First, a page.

What do women want in our society when it comes to marriage? Be it arranged or a love marriage, I think there are some basic parameters in every woman’s mind when it comes to what she wants from matrimony, or more specifically her partner. A man who is not abusive, physically, verbally or mentally, who is okay with his wife having a job (but isn’t willing to contribute much to childcare or household duties, is seen as good marriage material. If women expect basic human traits of courtesy and “good” behaviour among their husbands, aren’t they settling for less?
Aren’t women prone to overlooking sexist behaviour from their partner, because we are simply glad to not be at the extreme end of the rope? You have to pick dirty socks off the floor, the husband won’t even deposit his used tea-cup into the kitchen for washing, he may want to have nothing to do with the kid’s studies. But still, he gets the brownie points, not just from his wife, but from the society as well.
The problem is that the world that we live in tones down our expectations from the opposite gender early on. As fathers, brothers, friends and then later as husbands and sons, women judge worth and character of men through the lens of violence and abuse. There are women who have it worse, they have dads who won’t let them step out of the house unless they are wearing salwar kurta. They have brothers who keep a check on their movements everyday, and cannot tell protection apart from policing. The bar is set very low.
This bar needs to be lifted up. No man is obliging any woman a service by helping out in household chores or childcare. It is 2020, and no one deserves a round of applause for “letting” their wife work. A man doesn’t deserve a hat tip for not catcalling a woman on street, or not harassing a female colleague at workplace.
The problem with constantly applauding men in our lives for basic decency is that it lets them get away with a lot of everyday misogyny.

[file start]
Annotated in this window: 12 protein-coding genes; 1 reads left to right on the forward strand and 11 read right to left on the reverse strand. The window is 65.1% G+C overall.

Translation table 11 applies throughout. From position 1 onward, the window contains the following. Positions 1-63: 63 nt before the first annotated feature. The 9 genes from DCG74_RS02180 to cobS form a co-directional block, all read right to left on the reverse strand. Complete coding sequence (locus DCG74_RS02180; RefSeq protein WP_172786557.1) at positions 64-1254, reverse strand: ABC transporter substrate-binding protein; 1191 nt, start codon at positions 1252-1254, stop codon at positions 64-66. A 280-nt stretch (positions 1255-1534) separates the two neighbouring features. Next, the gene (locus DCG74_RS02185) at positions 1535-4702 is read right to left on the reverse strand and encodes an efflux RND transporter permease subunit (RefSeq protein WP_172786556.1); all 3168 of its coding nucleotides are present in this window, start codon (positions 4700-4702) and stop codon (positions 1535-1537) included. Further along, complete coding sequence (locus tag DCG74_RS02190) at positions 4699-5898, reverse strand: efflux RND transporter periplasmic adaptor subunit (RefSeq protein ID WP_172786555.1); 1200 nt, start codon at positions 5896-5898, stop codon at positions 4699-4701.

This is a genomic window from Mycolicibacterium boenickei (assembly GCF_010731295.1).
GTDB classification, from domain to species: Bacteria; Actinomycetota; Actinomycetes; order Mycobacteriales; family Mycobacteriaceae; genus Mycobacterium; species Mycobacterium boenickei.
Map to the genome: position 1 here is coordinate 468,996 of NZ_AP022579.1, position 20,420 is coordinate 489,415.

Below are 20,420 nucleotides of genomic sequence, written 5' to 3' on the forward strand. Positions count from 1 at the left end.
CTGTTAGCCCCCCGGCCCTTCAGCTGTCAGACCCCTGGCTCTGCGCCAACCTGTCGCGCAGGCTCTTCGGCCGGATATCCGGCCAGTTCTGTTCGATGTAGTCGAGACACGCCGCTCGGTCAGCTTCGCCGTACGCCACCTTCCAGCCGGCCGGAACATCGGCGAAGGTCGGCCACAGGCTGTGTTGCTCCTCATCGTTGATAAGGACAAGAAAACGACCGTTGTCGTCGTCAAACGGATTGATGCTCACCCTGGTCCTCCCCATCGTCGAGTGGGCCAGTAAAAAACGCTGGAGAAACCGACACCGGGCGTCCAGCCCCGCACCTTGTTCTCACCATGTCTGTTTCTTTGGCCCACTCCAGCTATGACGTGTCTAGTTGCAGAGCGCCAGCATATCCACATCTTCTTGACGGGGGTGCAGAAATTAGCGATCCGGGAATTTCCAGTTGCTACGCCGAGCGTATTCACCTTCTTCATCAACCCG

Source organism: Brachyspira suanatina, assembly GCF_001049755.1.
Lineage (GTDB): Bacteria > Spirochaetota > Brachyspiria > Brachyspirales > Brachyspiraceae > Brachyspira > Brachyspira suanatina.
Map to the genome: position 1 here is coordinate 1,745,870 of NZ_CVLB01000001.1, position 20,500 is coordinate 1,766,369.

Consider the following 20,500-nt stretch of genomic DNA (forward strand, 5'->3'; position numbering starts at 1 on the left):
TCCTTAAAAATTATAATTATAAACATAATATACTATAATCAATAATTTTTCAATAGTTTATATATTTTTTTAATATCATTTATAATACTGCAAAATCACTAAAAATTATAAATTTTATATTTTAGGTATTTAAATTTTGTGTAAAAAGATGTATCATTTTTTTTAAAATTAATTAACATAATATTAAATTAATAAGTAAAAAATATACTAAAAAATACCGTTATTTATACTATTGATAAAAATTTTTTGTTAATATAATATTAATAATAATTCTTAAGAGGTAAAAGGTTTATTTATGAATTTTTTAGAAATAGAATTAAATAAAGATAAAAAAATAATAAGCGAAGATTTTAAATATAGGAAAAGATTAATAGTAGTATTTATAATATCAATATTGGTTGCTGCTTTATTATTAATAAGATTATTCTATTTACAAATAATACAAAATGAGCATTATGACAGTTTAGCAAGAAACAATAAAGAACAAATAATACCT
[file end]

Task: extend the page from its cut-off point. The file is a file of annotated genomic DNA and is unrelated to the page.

A brother who doesn’t police his sister is a good brother, even if he won’t lift a glass of water for himself or anyone else in the house. A father who lets his daughter study will be praised, even if he refuses to let her marry a boy from another cast. Infact such an act would be seen as backstabbing on a daughter’s part, since she has betrayed a father who invested in her education.
When you turn this argument on its head, it does appear that men as well in this country are settling for less, when it comes to marriage. The criteria fed to them by patriarchy are fair colour, expertise in cooking, knitting and willingness to rear children. Just as patriarchy wants women to prioritise a man’s paycheck and social stature while considering marriage prospects.
Women and men have so much to offer to each other’s growth in a relationship if only they have the desire to give and receive more. Marriage is a fractured institution that often fails those who devote their lives to it because the very criterias that it runs on are flawed and outdated.
We have to rethink what we want from a marriage and what we are willing to give into it if we want to be happy and content with it. Your ability to endure and social pressure to make it work may cause a marriage to last a lifetime. But then is a long marriage, always a good one?
The views expressed are the author’s own.